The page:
A "prolific French director who specialized in comedy and crime — often in the same movie —" died several weeks ago on the outskirts of Paris, writes the NYT's Bruce Weber. Georges Lautner was 87.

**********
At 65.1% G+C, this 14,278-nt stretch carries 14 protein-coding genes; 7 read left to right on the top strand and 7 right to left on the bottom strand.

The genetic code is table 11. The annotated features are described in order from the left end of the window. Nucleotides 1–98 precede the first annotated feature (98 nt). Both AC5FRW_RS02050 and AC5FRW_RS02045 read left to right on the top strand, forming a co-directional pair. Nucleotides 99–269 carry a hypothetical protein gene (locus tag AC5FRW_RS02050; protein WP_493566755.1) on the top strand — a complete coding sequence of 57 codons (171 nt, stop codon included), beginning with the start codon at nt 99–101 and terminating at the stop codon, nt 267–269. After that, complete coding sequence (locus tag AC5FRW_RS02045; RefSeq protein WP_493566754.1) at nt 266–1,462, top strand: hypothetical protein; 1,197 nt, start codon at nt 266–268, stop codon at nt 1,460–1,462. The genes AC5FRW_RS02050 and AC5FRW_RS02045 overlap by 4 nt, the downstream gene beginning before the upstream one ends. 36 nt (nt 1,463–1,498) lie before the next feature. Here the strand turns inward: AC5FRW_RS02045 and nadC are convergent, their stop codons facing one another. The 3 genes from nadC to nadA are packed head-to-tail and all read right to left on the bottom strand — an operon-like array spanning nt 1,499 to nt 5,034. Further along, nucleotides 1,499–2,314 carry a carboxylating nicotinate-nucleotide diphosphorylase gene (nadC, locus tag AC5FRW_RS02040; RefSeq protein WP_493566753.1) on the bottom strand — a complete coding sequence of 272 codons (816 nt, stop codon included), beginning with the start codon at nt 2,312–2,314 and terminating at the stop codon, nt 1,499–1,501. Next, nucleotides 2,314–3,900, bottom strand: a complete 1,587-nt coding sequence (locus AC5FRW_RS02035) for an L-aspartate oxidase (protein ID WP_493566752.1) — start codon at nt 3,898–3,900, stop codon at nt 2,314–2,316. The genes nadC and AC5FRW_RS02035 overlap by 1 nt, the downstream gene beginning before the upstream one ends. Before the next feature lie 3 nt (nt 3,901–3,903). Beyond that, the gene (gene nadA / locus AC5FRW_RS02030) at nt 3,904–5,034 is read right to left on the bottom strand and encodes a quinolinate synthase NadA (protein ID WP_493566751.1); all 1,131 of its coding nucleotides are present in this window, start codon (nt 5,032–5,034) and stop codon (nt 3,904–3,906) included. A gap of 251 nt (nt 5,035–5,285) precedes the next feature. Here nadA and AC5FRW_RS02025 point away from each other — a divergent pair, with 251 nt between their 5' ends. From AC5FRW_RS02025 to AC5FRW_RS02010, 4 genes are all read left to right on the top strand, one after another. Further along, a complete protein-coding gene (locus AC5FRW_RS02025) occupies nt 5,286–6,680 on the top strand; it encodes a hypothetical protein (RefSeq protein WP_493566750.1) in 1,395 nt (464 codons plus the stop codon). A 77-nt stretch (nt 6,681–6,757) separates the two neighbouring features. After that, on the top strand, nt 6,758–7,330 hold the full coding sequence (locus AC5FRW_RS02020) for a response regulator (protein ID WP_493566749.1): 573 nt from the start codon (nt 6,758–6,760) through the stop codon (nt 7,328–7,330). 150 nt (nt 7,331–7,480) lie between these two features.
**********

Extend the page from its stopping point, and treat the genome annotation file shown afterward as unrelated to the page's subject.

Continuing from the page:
From the late 1950s through the 1980s, Mr. Lautner churned out an average of more than a film a year. He made more than 40 over all, often also serving as co-writer; his frequent collaborator was Michel Audiard.His movies, generally fast-paced and cleverly plotted, often starred one or more of France’s celebrity actors, including Jean-Paul Belmondo, Alain Delon, Bernard Blier, Miou-Miou and Mireille Darc. And though Mr. Lautner’s films were not as well appreciated critically or internationally as those of the high-minded auteurs who were his contemporaries and countrymen, he made reliably appealing and profitable movies that reached a wide audience in France, many of which remain in frequent circulation on French television.Among Mr. Lautner’s best-known films are “Les Tontons Flingueurs” (1963), a sendup of organized crime, known to English-speaking audiences as “Crooks in Clover” or “Monsieur Gangster,” with Mr. Blier and Lino Ventura; “Mort d’un Pourri” (“Death of a Corrupt Man”), a 1977 thriller starring Mr. Delon, Ms. Darc and Stéphane Audran, about the murder of a blackmailer; “Le Professionnel,” a 1981 suspense thriller about the corrupt machinations behind a political assassination, starring Mr. Belmondo in a jaunty, James Bond-like turn as a rogue secret agent; a 1983 comedy about a woman (Miou-Miou, in “a lovely, confident performance,” Vincent Canby wrote in The New York Times) maintaining two separate families, known in English as “My Other ‘Husband’ ”; and “La Cage aux Folles 3: The Wedding” (1985), the final installment of the series about the comically tortuous relationship problems of a gay couple.